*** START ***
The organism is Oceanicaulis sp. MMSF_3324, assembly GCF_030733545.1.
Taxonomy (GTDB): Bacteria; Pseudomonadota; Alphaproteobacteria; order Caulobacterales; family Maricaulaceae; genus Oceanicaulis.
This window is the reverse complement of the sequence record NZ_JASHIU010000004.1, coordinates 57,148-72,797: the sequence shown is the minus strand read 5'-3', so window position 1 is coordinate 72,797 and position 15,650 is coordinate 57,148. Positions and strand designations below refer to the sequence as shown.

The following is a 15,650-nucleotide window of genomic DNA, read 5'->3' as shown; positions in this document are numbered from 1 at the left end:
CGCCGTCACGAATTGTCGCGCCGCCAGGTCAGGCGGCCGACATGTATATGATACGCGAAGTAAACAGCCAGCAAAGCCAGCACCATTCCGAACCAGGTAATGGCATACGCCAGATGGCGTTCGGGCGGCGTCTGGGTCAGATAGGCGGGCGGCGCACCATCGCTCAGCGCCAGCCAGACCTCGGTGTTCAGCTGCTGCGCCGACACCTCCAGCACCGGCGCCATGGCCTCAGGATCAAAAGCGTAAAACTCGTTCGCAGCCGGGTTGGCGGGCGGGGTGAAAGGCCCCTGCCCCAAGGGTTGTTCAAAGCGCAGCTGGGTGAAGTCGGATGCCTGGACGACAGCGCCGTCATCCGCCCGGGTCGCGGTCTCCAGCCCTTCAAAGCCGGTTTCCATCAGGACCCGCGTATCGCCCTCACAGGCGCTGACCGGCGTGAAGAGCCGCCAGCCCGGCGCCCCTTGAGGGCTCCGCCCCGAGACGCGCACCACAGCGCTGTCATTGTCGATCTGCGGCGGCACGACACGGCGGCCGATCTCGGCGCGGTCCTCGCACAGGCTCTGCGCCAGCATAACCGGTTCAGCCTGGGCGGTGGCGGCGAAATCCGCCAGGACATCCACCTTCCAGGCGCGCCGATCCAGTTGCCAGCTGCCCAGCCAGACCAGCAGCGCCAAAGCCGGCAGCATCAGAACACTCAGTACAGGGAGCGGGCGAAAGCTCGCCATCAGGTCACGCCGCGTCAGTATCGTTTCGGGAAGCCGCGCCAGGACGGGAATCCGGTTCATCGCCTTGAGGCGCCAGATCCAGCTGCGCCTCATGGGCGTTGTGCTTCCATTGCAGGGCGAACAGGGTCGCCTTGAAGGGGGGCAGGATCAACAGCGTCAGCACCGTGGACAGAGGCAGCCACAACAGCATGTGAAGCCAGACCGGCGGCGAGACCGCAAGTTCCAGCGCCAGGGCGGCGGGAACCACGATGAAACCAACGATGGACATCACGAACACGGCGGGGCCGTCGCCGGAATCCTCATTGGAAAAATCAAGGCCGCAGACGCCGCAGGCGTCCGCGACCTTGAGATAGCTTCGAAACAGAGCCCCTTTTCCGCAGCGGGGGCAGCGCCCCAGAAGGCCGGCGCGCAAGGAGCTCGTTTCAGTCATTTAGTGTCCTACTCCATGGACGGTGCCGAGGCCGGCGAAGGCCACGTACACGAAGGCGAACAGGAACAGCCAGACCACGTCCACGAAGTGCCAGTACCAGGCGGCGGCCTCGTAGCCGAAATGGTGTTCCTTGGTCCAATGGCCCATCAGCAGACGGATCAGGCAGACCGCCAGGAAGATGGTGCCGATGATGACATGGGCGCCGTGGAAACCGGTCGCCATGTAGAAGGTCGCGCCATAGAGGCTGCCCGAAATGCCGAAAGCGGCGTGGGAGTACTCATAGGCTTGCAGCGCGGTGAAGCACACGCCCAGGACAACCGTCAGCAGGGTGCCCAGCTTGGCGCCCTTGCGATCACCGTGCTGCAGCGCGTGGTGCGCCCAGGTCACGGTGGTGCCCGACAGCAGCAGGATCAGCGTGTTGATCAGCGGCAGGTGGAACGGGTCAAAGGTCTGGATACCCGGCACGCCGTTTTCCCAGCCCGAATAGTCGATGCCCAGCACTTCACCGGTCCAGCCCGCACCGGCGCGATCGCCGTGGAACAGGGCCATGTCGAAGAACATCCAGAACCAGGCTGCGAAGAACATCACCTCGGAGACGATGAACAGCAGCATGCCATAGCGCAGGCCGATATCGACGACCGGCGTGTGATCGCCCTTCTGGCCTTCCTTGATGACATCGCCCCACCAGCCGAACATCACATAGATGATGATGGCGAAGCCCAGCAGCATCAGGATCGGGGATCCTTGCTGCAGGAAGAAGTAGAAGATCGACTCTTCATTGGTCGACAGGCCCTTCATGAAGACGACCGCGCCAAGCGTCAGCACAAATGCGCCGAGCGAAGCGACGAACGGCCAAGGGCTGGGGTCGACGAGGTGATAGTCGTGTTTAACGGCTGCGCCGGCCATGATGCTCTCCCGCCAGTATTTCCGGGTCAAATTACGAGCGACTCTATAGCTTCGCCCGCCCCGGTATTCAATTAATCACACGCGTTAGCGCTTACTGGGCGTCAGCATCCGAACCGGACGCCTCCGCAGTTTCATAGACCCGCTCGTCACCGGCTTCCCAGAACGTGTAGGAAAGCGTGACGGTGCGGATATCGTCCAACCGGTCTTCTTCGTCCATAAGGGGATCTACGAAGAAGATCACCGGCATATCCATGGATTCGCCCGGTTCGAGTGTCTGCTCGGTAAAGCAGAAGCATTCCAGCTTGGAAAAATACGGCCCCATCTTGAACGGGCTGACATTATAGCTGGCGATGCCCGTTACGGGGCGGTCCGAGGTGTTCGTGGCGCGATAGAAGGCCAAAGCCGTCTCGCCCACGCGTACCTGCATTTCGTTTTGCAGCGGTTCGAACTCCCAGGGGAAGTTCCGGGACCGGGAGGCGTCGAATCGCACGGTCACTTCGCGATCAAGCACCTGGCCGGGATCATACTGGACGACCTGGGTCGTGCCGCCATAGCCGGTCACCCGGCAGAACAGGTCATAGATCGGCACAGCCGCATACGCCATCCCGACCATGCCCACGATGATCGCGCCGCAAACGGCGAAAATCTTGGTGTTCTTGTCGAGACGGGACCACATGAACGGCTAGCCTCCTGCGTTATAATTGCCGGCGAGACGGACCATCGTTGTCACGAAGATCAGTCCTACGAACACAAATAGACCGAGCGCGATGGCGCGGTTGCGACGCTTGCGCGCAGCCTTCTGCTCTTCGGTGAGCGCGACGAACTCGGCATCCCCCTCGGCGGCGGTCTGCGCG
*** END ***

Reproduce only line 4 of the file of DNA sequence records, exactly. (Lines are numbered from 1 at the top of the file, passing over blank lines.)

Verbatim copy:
The following is a 15,650-nucleotide window of genomic DNA, read 5'->3' as shown; positions in this document are numbered from 1 at the left end: